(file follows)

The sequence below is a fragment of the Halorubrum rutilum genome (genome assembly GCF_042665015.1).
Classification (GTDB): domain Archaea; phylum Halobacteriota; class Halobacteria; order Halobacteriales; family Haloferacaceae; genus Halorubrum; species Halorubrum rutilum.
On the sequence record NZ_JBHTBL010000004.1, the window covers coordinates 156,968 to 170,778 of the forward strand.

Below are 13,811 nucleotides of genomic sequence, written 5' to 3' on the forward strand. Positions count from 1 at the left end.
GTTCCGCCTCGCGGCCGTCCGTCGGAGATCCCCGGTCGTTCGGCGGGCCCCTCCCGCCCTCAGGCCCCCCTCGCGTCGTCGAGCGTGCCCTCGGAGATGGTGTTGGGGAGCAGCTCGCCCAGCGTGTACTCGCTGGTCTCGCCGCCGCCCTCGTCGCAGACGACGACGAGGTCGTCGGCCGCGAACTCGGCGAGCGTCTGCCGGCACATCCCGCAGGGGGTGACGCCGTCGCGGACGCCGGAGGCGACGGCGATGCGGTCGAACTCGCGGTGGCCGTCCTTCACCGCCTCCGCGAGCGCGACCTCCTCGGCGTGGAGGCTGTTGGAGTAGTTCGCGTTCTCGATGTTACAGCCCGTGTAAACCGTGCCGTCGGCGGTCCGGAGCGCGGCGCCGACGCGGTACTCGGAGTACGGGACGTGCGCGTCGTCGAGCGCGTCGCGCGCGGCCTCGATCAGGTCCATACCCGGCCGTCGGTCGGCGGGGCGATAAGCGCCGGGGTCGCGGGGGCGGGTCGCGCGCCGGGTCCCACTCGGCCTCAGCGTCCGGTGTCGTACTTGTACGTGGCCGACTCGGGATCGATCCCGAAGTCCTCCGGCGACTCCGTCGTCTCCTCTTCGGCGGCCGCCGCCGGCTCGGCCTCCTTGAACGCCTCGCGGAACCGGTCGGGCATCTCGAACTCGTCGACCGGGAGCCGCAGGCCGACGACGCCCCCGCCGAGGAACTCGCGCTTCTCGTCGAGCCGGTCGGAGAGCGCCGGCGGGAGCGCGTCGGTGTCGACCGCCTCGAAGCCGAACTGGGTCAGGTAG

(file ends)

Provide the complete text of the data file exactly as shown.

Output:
The sequence below is a fragment of the Halorubrum rutilum genome (genome assembly GCF_042665015.1).
Classification (GTDB): domain Archaea; phylum Halobacteriota; class Halobacteria; order Halobacteriales; family Haloferacaceae; genus Halorubrum; species Halorubrum rutilum.
On the sequence record NZ_JBHTBL010000004.1, the window covers coordinates 156,968 to 170,778 of the forward strand.

Below are 13,811 nucleotides of genomic sequence, written 5' to 3' on the forward strand. Positions count from 1 at the left end.
GTTCCGCCTCGCGGCCGTCCGTCGGAGATCCCCGGTCGTTCGGCGGGCCCCTCCCGCCCTCAGGCCCCCCTCGCGTCGTCGAGCGTGCCCTCGGAGATGGTGTTGGGGAGCAGCTCGCCCAGCGTGTACTCGCTGGTCTCGCCGCCGCCCTCGTCGCAGACGACGACGAGGTCGTCGGCCGCGAACTCGGCGAGCGTCTGCCGGCACATCCCGCAGGGGGTGACGCCGTCGCGGACGCCGGAGGCGACGGCGATGCGGTCGAACTCGCGGTGGCCGTCCTTCACCGCCTCCGCGAGCGCGACCTCCTCGGCGTGGAGGCTGTTGGAGTAGTTCGCGTTCTCGATGTTACAGCCCGTGTAAACCGTGCCGTCGGCGGTCCGGAGCGCGGCGCCGACGCGGTACTCGGAGTACGGGACGTGCGCGTCGTCGAGCGCGTCGCGCGCGGCCTCGATCAGGTCCATACCCGGCCGTCGGTCGGCGGGGCGATAAGCGCCGGGGTCGCGGGGGCGGGTCGCGCGCCGGGTCCCACTCGGCCTCAGCGTCCGGTGTCGTACTTGTACGTGGCCGACTCGGGATCGATCCCGAAGTCCTCCGGCGACTCCGTCGTCTCCTCTTCGGCGGCCGCCGCCGGCTCGGCCTCCTTGAACGCCTCGCGGAACCGGTCGGGCATCTCGAACTCGTCGACCGGGAGCCGCAGGCCGACGACGCCCCCGCCGAGGAACTCGCGCTTCTCGTCGAGCCGGTCGGAGAGCGCCGGCGGGAGCGCGTCGGTGTCGACCGCCTCGAAGCCGAACTGGGTCAGGTAG